The Ballistic team is (for now) small and perfectly formed: a production manager, a social media manager, an editor, and a creative treatment writer - all overseen by Jamie - with eight directors signed already and a couple more that Jamie has his eye on. “It was important for me that Ballistic started with a manageable number so that I can properly invest my time in each and every one of them, to lend their projects my personal input. You’ll see that everyone on the roster has their own style, their own expertise. We’re not interested in directors with similar styles cannibalising each other, instead we want to make sure that everyone gets to develop and build their career within their own niche.”
Jamie’s eye is always on Instagram, TikTok and their ilk when looking for new talent. “If something catches my eye, even if it’s just one piece of work – a film, a photograph - I like to reach out to them, see where their mind is at and whether they might be a good fit for what we’re doing at Ballistic,” he adds.
When signing new talent, a lot of other companies want to see finished work, but Jamie and the Ballistic team are just looking for potential - diamonds in the rough, if you like. “I have my checklist: do they have a good eye? Have they created an image I haven’t seen before? Are they already working with a team? Is there narrative running through their work? Maybe they need more production experience, some treatment advice, it doesn’t matter. All I want to see is a passion, a drive to develop, and the basic skills to make something cool - we can help them with the rest to evolve them from that point onwards,” Jamie explains.
Tailored support and training
To fulfil its mission statement of helping the next generation of directors make a mark on the industry, Jamie is taking an individualistic approach to their development, paying attention to everyone’s specific needs. “All the directors we have are at different stages of development in their careers; some have made loads of music videos while others have made maybe one or two. Some might be introverted, or not yet used to working in a team, while someone may have dyslexia and needs a hand with treatments; some don’t need much else but the support of a company behind them. Creatively, they all benefit from having like-minded people around that they can bounce ideas off each other and get feedback on their work as they make it too,” he adds.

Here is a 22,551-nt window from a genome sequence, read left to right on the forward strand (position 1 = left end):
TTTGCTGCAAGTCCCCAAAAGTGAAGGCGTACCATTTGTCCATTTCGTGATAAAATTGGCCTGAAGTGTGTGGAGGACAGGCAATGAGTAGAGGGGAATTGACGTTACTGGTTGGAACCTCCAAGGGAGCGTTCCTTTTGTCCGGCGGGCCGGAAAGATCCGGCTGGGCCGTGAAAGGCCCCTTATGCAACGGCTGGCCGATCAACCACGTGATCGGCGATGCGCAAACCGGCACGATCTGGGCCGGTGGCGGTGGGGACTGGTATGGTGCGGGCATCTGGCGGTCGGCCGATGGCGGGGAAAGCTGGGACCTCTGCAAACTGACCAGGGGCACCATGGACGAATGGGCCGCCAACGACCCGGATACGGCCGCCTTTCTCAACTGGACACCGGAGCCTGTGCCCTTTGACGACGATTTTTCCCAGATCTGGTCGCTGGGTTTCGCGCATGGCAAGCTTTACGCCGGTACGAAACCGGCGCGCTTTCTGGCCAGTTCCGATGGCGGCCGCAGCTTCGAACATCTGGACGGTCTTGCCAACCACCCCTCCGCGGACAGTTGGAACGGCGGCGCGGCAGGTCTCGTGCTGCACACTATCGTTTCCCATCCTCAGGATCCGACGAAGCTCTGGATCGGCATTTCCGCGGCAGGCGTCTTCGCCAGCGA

Ballistic also regularly runs a series of workshops to help the directors hone their craft and learn what it means to work in the industry, recently including camera workshops and sessions on effective pitching and how to formalise their ideas for TV, Film, commercials, music videos and branded content.
Ballistic, is full of plans and ideas for 2023 when everything will be officially launched. Jamie has a vision of doing things a little differently to introduce the signed directors to the industry and help them make a splash, without the formality of yesteryear - a fresh new roster needs a fresh approach. “No more lunches!” he laughs. “We want to put on different events to get the industry to meet our directors in a fun, informal way, to showcase their work. It’s important to help them build relationships and I want to do it in a way that’s relevant to the culture we’re building at Ballistic. Something like a quiz night at our bar, Great Guns Social, is much more likely to give everyone a sense of that community culture and see what Ballistic is all about.”
It’s impressive to watch Ballistic’s genesis from germ of an idea to a fully fledged production company in such a short space of time. Armed with ideas, energy, and an instinctive understanding that nurturing emerging talent with an individualistic approach will only benefit the bottom line, Ballistic is more than likely to make an explosive mark on the industry.